The Four Growth Stages Of Company Culture

Company culture is immanent – felt everywhere, but difficult to measure. Like the proverbial fish who does not know that it is wet, it can be difficult to recognize the effects of company culture from within the culture itself.

One reason for this is that a common vocabulary for discussing company culture does not yet exist. There is no doubt company culture has garnered more attention in recent years, but its measurement remains imprecise. Company culture studies face a variety of challenges:

  • Exchanges that reflect company culture are often brief and are not recorded anywhere
  • Traditional tools for quantifying company culture, such as employee surveys, are limited
  • Researchers rarely have direct access to employees, so they must use indirect methods

Few businesses are interested in having their company culture exposed for examination, particularly in academic research that may be widely published. Unfortunately, this means enterprises that have the most to gain from a structured approach to company culture may be the least likely to pursue one.

Four Steps Toward A Mature And Effective Company Culture

In the absence of common vocabulary, many ways of looking at company culture have been proposed. It is important not to misunderstand culture as a single monolith: It is something that develops and changes over time. Thus, it is perhaps most fruitful to characterize it along a trajectory.

Culture begins in the most simplistic terms as “the way things are done,” an imperfect reflection of policies and procedures. Through specific culture-building exercises, norms develop and are strengthened. In time, positive aspects of culture can become self-perpetuating, while negative ones are pinpointed and remedied.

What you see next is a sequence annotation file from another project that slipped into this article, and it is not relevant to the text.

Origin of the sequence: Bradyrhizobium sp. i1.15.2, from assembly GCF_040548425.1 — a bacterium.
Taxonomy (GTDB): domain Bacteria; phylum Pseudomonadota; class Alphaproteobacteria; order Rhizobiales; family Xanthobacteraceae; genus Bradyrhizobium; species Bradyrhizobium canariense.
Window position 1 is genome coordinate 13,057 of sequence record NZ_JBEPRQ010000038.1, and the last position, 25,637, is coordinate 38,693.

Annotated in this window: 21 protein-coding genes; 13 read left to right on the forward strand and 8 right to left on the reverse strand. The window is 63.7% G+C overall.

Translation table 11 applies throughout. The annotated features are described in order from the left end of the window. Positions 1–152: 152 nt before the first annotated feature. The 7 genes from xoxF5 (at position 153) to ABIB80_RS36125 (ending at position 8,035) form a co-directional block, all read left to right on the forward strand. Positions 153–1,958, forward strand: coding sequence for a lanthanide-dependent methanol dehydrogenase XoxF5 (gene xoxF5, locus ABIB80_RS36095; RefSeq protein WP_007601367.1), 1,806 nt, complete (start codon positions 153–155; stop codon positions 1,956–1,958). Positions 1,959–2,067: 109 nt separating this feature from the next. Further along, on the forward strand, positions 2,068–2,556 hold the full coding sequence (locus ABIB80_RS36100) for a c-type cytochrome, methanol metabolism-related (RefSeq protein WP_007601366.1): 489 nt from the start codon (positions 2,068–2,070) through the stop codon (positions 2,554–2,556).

Consider the following model:

1. Ad Hoc Company Culture

It is often said people do not leave bad jobs, they leave bad bosses. While this formulation may flatten things a bit too much, it has some merit. The early days of any organization’s life are a sort of pre-history. There are often few written traces to guide behavior, and managers have an outsized impact on culture.

An ad hoc company culture is one too young for lasting norms and too decentralized for meaningful change campaigns. Team members often have no experience of a wider company culture outside their own workgroup and their relationship with an immediate supervisor.

When the latter hinders performance, these negative experiences are essentially “culture” for those who are affected. A manager may create a toxic work environment through a penchant for micromanagement or by many other habits of behavior that reflect the need for greater EQ.

If there is one positive element to an ad hoc company culture, it is that the direct effects produced by an adverse managerial style are limited to a single team. However, that is hardly a comfort in small organizations. The inability of that team to perform to its full potential is sure to have knock-on effects.

2. Standardized Company Culture

Standardized company culture is one that has begun to define its mission, its values, and how both should be reflected in day-to-day efforts. It may have a clear and concrete statement of values, but it is more likely that this has been crafted by the executive team rather than through an all-hands effort producing deep buy-in.

This is the phase where leaders start to approach employee enculturation in a structured way. They begin to define keystones of the employee experience all members of the workforce should share in. There are several obvious focal points for these efforts, which often reflect a formalization of the HR function:

  • A rigorous employee onboarding process, which is shown to substantially reduce early turnover